Emily lives with three roommates and three cats in Brighton. The most interesting thing she has found on the job is a collection of recorded (written) confessions from the early days of the church in Northampton. When she is not archiving, she is watching Parks and Recreation on repeat, listening to loud punk music, knitting, doing inappropriate embroidery, reading,  and petting her cat, Russell.


Sushi Russell.


Russell Pt. 2.

Emily is working on cataloging the research library at the CHC. She also recently designed posters for the 2017 Cambridge Open Archives, writes blog and Instagram posts, and gets overly excited about the cool stuff in the archive. Her dream job is working in a women’s history collection like the Sophia Smith Collection at Smith or the Schlesinger Library at Harvard.


A print from the William Galvin Collection, one of many architectural drawings and designs that Emily cataloged and photographed over the past several months.

Boston Elevated Railway (BERy) Photograph Collection

In July 1891, owing to dense streetcar traffic, a result of increasing populations and the industrial strides of the late nineteenth century, a Rapid Transit Commission was created to resolve the transportation dilemma of Boston and its neighboring communities.


Proposed Location, Underground Structures for Main St., 19 May 1909

The commission researched traffic conditions in the city’s densest areas, namely Tremont Street, and presented a report recommending construction of an elevated railway system and a tunnel for streetcars to alleviate congested conditions in Boston and surrounding areas. Citing this report, the Massachusetts Legislature approved the Boston Elevated Railway Company (BERy) for incorporation on July 2, 1892.[1]


Brattle Square Progress on Excavation, 15 November 1909

The Cambridge Historical Commission holds approximately 1,000 glass negatives taken by the Boston Elevated Railway between 1899 and 1912. These images primarily document the construction of the Cambridge Subway in 1909-1912.


South Side of Mass. Ave. from Brookline to Pearl Street, 17 February 1909

The Commission also holds a collection of about 200 cyanotypes donated by Frank Berry. These prints were made from negatives that are not held in the CHC collections. Many of the cyanotypes in the collection depict the construction of the Charles River dam and viaduct.


Charles River dam, lower side looking toward Cambridge, 31 July 1907


Charles River Bridge, Foundation #4, 1 December 1907

Others document the construction of the underground tunnel on Brattle Street.


Brattle Street, 20 June 1910

General William A. Bancroft was president of the Boston Elevated Railway from 1899 to 1916 and proved a great influence in expanding the lines in Cambridge.[2] In the words of one writer at the Cambridge Chronicle, “No suburban city is more vitally interested in rapid transit than Cambridge.”[3]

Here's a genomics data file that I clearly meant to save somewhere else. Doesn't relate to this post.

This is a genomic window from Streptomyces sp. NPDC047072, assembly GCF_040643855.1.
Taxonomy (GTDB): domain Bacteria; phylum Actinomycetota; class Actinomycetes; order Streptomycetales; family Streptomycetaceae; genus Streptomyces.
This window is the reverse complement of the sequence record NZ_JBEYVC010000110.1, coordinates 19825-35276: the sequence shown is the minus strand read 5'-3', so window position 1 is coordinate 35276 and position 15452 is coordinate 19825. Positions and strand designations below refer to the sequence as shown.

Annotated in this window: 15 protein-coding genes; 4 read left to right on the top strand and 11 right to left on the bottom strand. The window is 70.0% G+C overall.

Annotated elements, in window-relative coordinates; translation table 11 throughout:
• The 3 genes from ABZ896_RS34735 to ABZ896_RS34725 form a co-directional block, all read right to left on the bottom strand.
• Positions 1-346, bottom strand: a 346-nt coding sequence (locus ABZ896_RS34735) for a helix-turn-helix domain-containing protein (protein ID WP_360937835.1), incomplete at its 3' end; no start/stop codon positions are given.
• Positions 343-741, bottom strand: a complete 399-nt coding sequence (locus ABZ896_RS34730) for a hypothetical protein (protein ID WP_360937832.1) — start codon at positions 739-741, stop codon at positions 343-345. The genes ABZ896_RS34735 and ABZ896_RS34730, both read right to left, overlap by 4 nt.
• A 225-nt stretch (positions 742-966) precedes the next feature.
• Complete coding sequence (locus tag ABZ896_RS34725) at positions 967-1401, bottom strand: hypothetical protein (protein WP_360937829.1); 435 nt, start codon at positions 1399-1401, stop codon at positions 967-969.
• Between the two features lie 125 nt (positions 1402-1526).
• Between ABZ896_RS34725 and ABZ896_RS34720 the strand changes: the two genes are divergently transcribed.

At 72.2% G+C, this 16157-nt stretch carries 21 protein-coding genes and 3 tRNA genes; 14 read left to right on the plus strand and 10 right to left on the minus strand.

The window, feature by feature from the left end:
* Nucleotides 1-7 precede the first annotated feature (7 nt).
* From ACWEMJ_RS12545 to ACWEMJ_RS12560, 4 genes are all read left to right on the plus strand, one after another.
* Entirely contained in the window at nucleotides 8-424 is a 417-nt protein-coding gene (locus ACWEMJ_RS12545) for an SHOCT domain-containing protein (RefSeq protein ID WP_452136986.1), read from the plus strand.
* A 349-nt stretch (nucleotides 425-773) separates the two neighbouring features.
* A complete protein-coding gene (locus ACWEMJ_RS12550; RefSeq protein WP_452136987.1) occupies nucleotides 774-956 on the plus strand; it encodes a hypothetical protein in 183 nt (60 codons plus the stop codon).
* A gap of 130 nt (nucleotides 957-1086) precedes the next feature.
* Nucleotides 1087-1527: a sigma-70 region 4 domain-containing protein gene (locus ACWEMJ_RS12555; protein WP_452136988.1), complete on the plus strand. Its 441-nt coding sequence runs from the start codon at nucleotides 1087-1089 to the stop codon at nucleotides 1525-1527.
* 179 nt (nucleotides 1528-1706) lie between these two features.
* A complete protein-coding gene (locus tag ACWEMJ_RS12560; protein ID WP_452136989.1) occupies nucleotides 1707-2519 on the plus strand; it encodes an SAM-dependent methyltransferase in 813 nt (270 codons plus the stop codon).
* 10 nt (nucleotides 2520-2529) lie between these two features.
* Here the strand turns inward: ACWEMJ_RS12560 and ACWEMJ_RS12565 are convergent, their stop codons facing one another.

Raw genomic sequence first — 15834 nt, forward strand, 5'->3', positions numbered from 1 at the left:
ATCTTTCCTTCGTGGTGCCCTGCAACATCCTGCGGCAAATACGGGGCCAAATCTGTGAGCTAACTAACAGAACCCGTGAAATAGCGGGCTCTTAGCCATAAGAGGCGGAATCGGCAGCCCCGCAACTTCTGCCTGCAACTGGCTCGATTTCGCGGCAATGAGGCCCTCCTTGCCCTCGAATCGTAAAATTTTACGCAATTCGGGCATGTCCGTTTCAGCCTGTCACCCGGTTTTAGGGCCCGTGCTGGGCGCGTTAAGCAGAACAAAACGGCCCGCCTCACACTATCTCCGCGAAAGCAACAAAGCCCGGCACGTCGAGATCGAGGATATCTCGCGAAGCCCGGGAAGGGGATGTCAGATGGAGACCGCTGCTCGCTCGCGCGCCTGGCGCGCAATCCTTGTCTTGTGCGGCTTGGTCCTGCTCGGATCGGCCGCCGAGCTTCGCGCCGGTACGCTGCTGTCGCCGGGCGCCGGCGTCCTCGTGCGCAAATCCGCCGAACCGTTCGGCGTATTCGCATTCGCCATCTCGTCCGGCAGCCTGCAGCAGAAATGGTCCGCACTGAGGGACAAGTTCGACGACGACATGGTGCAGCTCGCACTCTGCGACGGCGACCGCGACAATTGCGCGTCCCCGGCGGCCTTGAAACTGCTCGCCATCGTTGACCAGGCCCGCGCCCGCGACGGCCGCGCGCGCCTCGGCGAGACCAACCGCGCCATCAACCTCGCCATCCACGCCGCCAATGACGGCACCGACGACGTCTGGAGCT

Looking down Mass. Ave. incline, 15 November 1911

The Commission holds several boxes of BERy photos in the archives as well as vertical research files in our main office. To research our BER-y photographs and related collections, please contact our archivist, Emily Gonzalez by e-mail at or by phone at 617.349.4683.


[1] Massachusetts Bay Transportation Authority, “The Rapid Transit Commission and the BERY,” MBTA > About the MBTA > History. Accessed May 15, 2017.

[2] Susan E. Maycock and Charles M. Sullivan, Building Old Cambridge. Cambridge: MIT Press, 2016.

[3] “What it Means to Cambridge,” Cambridge Chronicle (Cambridge, MA), May 12, 1894. Retrieved from

Researching Your Building at the CHC

May is Preservation Month, and over the next few weeks we will be posting about a couple of preservation-related archival projects that we are working on over here at the Commission.

Here at the Cambridge Historical Commission, our holdings are centered on the built environment of the city, with strong collections on the social, business, and industrial history of Cambridge. Formats include photographs, manuscripts, architectural plans, and books, among other mediums. The most valuable intellectual asset of the Commission is our collection of architectural survey files, documenting the history of every building (over 13,000) in Cambridge.


An example of an architectural survey form from CHC’s files. Between 1964 and 1977, the commission surveyed and photographed every building in Cambridge.

As our largest collection, the architectural survey files contain architectural survey forms, photographs, news clippings, and like materials for buildings in Cambridge.



The Executive Director of the CHC, Charles M. Sullivan, documented interior and exterior conditions before this home underwent renovations in the early 1980s.

Each file holds documents on every current building in Cambridge as well as records of many demolished buildings. An address may contain one sheet or boast an entire file folder depending on its history in the community.


Many files contain a history of the address from its original purchase. These documents contain valuable information including dates and prices of sale or taxes, and a description of the building.